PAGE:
perjantai 20. maaliskuuta 2015

Estimating ancient genes among present-day European populations

Reich Lab's new Admixtools version 3 includes a new admixture calculator based on f4-statistics.  So here is my first effort to find out our Neolithic genetic admixtures.   This test is based on three European Neolithic sample groups:  Yamnaya culture samples,  Neolithic farmer samples from Hungary and Neolithic hunter-gatherer samples from Southern Scandinavia.  East-Asian samples were used additionally to find out possible Northeastern migrations.

So I had four admixture groups.  It wasn't enough, it became soon obvious that South Europeans had a fifth admixture dimension.  I tried to solve the problem and fit Near-Eastern samples to the model, because my previous test with Mixmapper showed a later Near-Eastern admixture in South Europe.  But at this time it didn't succeed.  Sure there is a solution and I'll try to find it later.  Just now some South European results show poor accuracy due to this unknown admixture proportion.  Best fit was obtained in Ukrainian, Belarussian, Cornwall and Basque results.   Results show elevated amounts of East Asian, which was the case also in Haak et al.  The reason is either in low-quality ancient samples or in the method itself. 

This new tool is exciting because it makes estimates fast and seems to have less problems caused by genetic drift, which are typical for admixture analyses.  But I have work to do to learn pros and cons. 

Download Excel-file here.


edit 20.03.15   Sardinian and Sicilian row names corrected.

edit 21.03.15  I did preliminary tests using HungaryGamba_HG, aka KO1, instead of Scandinavian hunter-gatherers.  KO1 was a hunter-gatherer found from Hungarian plain and lived around 5000 years ago and the genome is around as old as the Swedish hunter-gatherer Ajv58 used in my earlier test with other Scandinavian samples from the same period.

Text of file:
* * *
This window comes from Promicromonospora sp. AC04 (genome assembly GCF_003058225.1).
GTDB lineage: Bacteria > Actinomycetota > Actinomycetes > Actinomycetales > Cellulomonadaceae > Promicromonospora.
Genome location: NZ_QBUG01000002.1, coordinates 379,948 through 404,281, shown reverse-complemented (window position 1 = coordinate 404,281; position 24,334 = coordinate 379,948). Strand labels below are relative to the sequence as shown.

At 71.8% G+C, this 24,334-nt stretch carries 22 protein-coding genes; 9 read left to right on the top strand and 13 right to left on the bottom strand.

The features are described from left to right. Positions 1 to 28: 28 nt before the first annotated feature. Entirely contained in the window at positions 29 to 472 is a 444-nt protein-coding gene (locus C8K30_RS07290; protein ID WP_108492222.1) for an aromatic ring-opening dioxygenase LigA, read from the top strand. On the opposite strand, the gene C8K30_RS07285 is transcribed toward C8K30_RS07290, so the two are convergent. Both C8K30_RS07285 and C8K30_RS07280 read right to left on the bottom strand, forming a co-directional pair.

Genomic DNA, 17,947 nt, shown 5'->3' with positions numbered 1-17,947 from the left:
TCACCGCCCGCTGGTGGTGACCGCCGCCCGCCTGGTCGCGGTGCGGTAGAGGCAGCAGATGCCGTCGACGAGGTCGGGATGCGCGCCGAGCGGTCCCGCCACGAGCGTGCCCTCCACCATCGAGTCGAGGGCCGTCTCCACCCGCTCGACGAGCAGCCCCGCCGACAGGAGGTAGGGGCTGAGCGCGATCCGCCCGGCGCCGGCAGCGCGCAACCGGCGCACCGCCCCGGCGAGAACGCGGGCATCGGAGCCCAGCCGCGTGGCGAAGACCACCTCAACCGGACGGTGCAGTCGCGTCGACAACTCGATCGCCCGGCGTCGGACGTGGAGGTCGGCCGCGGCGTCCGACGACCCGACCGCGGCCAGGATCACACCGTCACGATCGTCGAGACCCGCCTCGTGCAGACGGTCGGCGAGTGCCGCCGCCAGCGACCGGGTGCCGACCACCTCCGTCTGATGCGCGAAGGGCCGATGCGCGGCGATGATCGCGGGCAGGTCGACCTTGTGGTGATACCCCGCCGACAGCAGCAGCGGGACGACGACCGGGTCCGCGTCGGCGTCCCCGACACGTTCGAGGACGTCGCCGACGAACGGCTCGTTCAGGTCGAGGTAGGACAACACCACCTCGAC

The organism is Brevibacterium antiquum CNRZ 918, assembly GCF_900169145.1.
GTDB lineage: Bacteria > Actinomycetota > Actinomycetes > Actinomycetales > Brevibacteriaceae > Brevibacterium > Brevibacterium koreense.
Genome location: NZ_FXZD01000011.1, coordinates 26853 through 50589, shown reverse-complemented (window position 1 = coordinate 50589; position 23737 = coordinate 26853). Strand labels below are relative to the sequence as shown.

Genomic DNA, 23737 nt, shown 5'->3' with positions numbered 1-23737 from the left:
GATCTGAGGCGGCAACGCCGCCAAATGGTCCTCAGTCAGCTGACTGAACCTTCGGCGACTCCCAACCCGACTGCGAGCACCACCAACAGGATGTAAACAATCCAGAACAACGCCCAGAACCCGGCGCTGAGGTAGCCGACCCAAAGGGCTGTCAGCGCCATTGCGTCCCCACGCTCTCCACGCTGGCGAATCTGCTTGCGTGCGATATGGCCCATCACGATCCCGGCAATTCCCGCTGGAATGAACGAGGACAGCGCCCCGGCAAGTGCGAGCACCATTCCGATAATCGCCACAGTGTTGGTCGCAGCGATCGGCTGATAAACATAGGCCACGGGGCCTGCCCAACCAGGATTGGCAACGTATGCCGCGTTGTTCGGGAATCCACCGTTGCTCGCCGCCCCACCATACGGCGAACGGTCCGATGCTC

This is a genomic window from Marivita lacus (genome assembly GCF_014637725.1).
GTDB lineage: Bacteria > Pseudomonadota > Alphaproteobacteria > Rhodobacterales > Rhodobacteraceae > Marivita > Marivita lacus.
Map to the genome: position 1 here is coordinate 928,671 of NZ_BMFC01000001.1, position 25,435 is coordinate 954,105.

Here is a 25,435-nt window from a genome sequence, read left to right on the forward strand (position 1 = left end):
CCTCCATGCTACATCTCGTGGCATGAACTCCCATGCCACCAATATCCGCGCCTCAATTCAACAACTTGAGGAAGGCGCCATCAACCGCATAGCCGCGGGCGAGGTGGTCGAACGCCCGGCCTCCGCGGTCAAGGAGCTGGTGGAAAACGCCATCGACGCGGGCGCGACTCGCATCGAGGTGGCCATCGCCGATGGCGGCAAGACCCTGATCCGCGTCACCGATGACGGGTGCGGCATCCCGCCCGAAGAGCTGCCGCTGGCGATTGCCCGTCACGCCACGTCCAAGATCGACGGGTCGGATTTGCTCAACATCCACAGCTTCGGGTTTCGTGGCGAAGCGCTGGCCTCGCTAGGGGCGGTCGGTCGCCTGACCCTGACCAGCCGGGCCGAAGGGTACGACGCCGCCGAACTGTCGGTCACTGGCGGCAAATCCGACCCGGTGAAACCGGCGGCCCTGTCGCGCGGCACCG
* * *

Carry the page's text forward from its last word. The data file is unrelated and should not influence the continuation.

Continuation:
The result implies that KO1 shares less common ancestry with Yamnaya, Scandinavian obviously much more than KO1.  Replacing Scandinavian HGs by KO1 led to much higher Yamnaya and lower hunter-gatherer admixtures everywhere where the sum admixture of Yamnaya and Scandinavian HG was highest.   I am working with this but have not just now time to complete my tests.  

edit 21.03.15  Sorry about erroneous test, now corrected (underlined).  To be in a hurry is not a good thing.


4 kommenttia:

  1. "So I had four admixture groups. It wasn't enough, it became soon obvious that South Europeans had a fifth admixture dimension".

    I find your work, which I just begun to explore very interesting because it coincides with my impression: not a triangle but a pentagon. Replace Scandinavians HGs with the surely more direct reference of Scandinavian Neolithic peoples (semi-foragers), as you did, and it seems to work well.

    However I'm perplex that you don't seem to find that fifth component, even approximately, with Near Eastern samples. The Italian deviation should be to something like Palestinians, while the Balcanic deviation (less marked possibly) seems rather towards Anatolia.

    Notice that Scandinavian samples work well but that at least part of that deviation in Western Europeans actually owes to WHG (via reflux from Atlantic Chalcolithic). I'm not sure why you seem to get those East Asian residuals however.

    VastaaPoista